I’m not really sure what’s going on here. But it’s probably not the only one I am going to share from Roger’s stand-up rafting on some piranha pond.
For the latest in my series poking fun at my little brother (but also not-so-secretly being jealous at his lifestyle), I chose a clip of Roger flying to Indonesia with a camera crew in tow. He seems to lounge and sleep with his bespoke suit on. This seems crazy to us lay people, but it’s become a joke in our family that every time we pick up Roger at the airport, even if it’s a flight from Beijing to Washington, he comes off the plane in a suit.
The most random and unintentionally amusing person I know is my little brother, Roger Hu. He’s also an expat in East Asia, working as the CEO of a tech startup he founded in China, TeeKart. It’s like Open Table but for booking golf tee times.
TeeKart is partnered with golf resorts in China, Hong Kong and Indonesia, and for some reason he got asked to host a handful of marketing vids to introduce the Indonesian courses he works with. The videos are ridiculous.
THIS IS GREAT NEWS FOR ME, because now I am going to start making a series of “ROGER GIFS!” This is “Roger Gif 1: I am Roger.”
These are going to get more insane, I promise.
So between the last time I blogged and tonight, I was in Cancun with the besties, many of whom were part of The Great Sucia Treinta Cumpleanos Extravaganza, in which Terp was briefly detained by Costa Rican authorities.
Maybe I will get to sharing the photos from that time (which was followed by a terrible bout of Montezuma’s revenge — what a crisis), but tonight I was just feeling reflective after a day of packing for 2015 Cross-Planet Move: Storage, Part A.
In order to move some clutter out of my house, I’ve decided just to call movers over tomorrow and take away as much nonsense as possible so the house can be shown for potential renters. We spent the day packing up mementos, books and a lot of things that were frankly already mostly packed from the last move and left untouched for the last three years.
Among the items, I found the “yearbook” my South Carolina TV news colleagues signed for me when I moved away in 2006. It’s filled with hilarious memories, some of which I’d forgotten. JL‘s was probably my favorite, and amazingly, all true:
Moving always makes me feel a little wistful. This is my seventh move since graduating from college, not counting this summer, when I helped move all my childhood things from a childhood home, and I seem to have more crap with each move. I love it when old mementos (like above) pop up but it all reminds me of something Chuck Klosterman wrote in Killing Yourself to Live:
“When you start thinking about what your life was like 10 years ago — and not in general terms, but in highly specific detail — it’s disturbing to realize how certain elements of your being are completely dead. They die long before you do. It’s astonishing to consider all the things from your past that used to happen all the time but (a) never happen anymore and (b) never even cross your mind.”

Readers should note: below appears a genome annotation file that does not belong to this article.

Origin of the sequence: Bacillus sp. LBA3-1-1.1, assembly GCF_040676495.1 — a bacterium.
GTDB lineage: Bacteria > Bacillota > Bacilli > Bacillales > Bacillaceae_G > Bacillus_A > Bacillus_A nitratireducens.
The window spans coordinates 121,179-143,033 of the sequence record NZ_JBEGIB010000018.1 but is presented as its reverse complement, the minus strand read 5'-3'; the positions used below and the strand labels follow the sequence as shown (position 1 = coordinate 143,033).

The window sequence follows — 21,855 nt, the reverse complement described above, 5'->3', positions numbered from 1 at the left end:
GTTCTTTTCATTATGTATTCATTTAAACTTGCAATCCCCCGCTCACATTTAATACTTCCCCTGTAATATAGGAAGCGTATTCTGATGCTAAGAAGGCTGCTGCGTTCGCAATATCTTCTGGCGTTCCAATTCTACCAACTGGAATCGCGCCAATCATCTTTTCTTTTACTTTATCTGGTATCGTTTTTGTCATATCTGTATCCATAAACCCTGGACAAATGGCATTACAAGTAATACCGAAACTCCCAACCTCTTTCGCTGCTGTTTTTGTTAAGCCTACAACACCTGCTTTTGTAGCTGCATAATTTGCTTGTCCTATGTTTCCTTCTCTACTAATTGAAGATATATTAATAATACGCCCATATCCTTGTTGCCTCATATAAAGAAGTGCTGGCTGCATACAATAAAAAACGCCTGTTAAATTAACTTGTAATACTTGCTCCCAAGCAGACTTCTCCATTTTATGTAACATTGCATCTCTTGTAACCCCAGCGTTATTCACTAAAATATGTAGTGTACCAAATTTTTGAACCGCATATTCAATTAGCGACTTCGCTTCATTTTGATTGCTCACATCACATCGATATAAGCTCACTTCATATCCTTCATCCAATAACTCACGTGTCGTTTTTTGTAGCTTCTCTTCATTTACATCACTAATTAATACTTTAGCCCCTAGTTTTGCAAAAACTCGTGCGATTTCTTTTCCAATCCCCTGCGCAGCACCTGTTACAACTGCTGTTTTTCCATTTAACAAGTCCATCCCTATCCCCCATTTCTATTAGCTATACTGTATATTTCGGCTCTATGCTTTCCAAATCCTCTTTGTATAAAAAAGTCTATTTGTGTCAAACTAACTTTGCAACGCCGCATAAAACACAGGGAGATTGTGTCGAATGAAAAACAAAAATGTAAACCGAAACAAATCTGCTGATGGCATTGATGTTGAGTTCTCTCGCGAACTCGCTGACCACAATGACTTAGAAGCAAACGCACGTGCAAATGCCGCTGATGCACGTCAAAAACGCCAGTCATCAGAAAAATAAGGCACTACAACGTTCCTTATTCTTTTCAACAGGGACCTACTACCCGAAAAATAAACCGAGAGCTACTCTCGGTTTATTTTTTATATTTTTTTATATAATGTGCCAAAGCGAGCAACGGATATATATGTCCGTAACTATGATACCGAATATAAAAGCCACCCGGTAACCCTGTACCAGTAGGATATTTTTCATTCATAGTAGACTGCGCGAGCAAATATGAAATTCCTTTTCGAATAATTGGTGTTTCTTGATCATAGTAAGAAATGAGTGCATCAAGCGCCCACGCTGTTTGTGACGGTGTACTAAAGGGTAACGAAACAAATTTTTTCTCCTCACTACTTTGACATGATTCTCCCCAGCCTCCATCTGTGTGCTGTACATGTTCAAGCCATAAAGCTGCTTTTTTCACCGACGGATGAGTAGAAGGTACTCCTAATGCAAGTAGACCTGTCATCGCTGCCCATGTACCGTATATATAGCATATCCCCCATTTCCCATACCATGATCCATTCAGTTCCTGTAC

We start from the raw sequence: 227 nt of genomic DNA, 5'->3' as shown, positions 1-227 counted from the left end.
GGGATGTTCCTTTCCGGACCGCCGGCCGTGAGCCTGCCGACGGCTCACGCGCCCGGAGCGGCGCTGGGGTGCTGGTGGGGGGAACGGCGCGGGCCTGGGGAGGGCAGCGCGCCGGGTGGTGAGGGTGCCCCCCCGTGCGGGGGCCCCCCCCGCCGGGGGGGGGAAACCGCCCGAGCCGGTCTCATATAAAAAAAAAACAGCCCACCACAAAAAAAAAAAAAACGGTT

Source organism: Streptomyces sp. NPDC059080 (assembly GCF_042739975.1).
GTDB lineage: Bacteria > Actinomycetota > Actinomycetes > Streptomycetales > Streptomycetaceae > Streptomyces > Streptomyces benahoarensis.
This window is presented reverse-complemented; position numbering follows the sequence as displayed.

So it’s onward, with the 2015 version of me. I’m definitely less reckless than I used to be (but not so conscientious that I don’t get my purse stolen from my unlocked car as we saw two weeks ago).
My first miscarriage happened in January. I began to fear it just a day after learning I was pregnant. I went to the doctor and at six weeks, they saw a gestational sac on the ultrasound with nothing inside it. (There should have been an embryo there.) The next week, when they checked again, the sac had shrunk. I was diagnosed with a “missed miscarriage.” The remnants of fetus-that-never-was eventually left my womb on Chinese New Year.
My next miscarriage happened in late June, while I was on stage, speaking to a few hundred young people gathered for a Millennial convention in Chicago. (No, really, it is called Millennial Convention). I knew it was going to happen. Two weeks earlier, a scan showed a heart that beat too slow for a six week-old fetus. The clinical name for that is a “threatened abortion.” I read every study on heart rates at 90 bpm for tiny embryos, and science indicated that that pregnancy would be lost, too.
Clinically, they don’t diagnose you with recurrent pregnancy loss until you’ve suffered three consecutive miscarriages. That’s because the changes of miscarriage are so big (anywhere between 20 to 30 percent) that it’s entirely likely you lose two just due to random chance. As any betting person knows, it IS possible to roll two sevens in a row, even though it’s unlikely.
But I look for answers for a living. So I went and got tested — blood and hormone tests, chromosome tests, thyroid tests, and even a dye injected in my uterus to see whether my system had structural deficiencies. They all turned up exactly what my doctor suspected — nothing. System was sound, all my hormone levels in perfect ranges. My uterus is “beautiful,” the doc said. (Weirdest compliment, I know.)
I write about this because it’s part of my nature to share, but also because I don’t want anyone else who goes through pregnancy loss to feel ashamed about it. So many women suffer this sorrow silently, and don’t have to. The programmer Marco Arment reminded me powerfully in November, in writing about his wife’s 21-week pregnancy loss, that giving a voice to layered and varied and painful experiences frees us all.
I’m around if you, God forbid, go through something like this and want to talk. As Emily Bazelon wrote after miscarrying twins in 2003, “Shouldn’t we be talking openly about this much more often, so that we’re better prepared for the grief when it hits us?” I took some advice I read in that discussion: I came to think about my unborn babies as benevolent beings out there somewhere, tied to Matty and me, if only in memory.